Despite the fact that the NBVM strongly depends on spatial information, currently only a topographical map is used as input in addition to weather predictions at the point scale. The project “Using satellite data for wildfire mitigation” will yield a product that achieves a significant improvement in the spatial representation of environmental factors relevant to the NBVM. The Wildfire component of the SVIPE product (Satellite-based Vegetation Information PackagE) will contain dynamic map layers that can be used as model input. Generic, up-to-date map layers of a large number of important parameters in the process of wildfire expansion will come available for all national parks in The Netherlands. Based on this information, it is foreseen that the performance of the NBVM will improve, both in terms of general risk analysis as well as simulating wildfire expansion. When both firefighters and managers of nature areas make use of this product, this will enhance cooperation in mitigating risks and mutual action at the time of fire hazards.

After a successful first phase, in which the technical and financial feasibility of SVIPE-W has been established, a second phase has now started in order to develop a full prototype. In this phase, the methodology will be fully automated and standardized, and by means of a fieldwork component the algorithms will be trained and validated in more detail. The end result of this project is a product that provides monthly spatially distributed information on fuel type, vegetation density, and moisture content in nature areas.

There are strong indications that the risk of infection in humans with Q fever depends on physical environmental factors such as warm weather with dry soils and a certain wind. Wind with enough speed and the right direction can bring out dust particles in the air that bacteria capture. These can then be inhaled by humans and animals in the surrounding area. It is believed that aerosols can move several kilometers by wind in dry, dusty conditions. Q fever outbreaks in humans took place in the Netherlands in 2007, 2008 and 2009, increasing in size.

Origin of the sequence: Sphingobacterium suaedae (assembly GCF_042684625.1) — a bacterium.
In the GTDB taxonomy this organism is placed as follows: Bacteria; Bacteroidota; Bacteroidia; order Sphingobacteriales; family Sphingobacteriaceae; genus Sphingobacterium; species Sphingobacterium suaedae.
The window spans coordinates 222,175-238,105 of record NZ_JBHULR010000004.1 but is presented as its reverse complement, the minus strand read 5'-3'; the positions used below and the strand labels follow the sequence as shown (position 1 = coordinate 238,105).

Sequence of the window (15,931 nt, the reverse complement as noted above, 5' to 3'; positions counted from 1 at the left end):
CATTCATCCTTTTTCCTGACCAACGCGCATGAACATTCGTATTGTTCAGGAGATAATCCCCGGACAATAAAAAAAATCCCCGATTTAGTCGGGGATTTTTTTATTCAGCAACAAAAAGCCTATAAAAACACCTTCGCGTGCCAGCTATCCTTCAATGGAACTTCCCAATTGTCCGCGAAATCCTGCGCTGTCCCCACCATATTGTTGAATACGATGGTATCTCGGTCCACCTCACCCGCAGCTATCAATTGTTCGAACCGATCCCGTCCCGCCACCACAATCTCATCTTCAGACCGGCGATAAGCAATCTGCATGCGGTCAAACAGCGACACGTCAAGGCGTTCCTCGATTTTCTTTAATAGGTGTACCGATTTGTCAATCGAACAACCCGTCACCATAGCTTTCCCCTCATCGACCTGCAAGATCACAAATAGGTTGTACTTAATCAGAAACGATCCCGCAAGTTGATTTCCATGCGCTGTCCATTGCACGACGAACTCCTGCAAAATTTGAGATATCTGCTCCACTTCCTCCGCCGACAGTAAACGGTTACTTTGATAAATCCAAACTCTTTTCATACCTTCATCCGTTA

The magnitude of the outbreaks in the Netherlands indicates that the transmission occurs through large scale pollution or by the existence of multiple contaminated point sources, and not so much by direct (professional) contact with animals or for example consumption of contaminated unpasteurized milk. So far, conclusive evidence is lacking to what factors influence the risk of infection the most. In some infected farms little or no infection is detected in humans while other sources have passed over to humans; regardless the size of the farm.

All this raises the question of whether physical environmental factors in certain areas of infection were more conducive for transmission than elsewhere. In this study, the influence of these factors, soil type and, in particular, usage and humidity are examined, taking into account the population density, company size, production methods and weather conditions.

SWIMM will allow us to make spatial explicit statements on the hydrological conditions of an area, while taking the current climate and climate change into account. SWIMM combines data from ground-based monitoring, remote sensing data, output of model studies (including SPHY by FutureWater and PROBE by KWR) and valuable site-specific knowledge from local managers and other experts. Comparison of the current hydrological state with the desired state can result in fine tuning of the water management.

The joint analysis and presentation of the integral results will encourage local and regional managers and surveyors to continue to perform their monitoring and management tasks. Especially so because the results and data will be published on a user-friendly website, where they can also share their own observations and stay up to date on the progress of their colleagues. The smartphone app will support this. Smartphones bring the advantage that these devices know where they are (GPS-coordinates), are very portable, and allow for feedback (two-way communication).

The exact functionality of the smartphone app (iPhone) will be determined in consultation with all project partners. At least however, the app can display spatial data of its current location, as well as time series analysis of that location by accessing the phones GPS receiver. Furthermore, the app will support a feedback component with which the user can report his or her findings. The app will be made compatible with already existing tools, such as the Water Atlas of the Province of Noord-Brabant.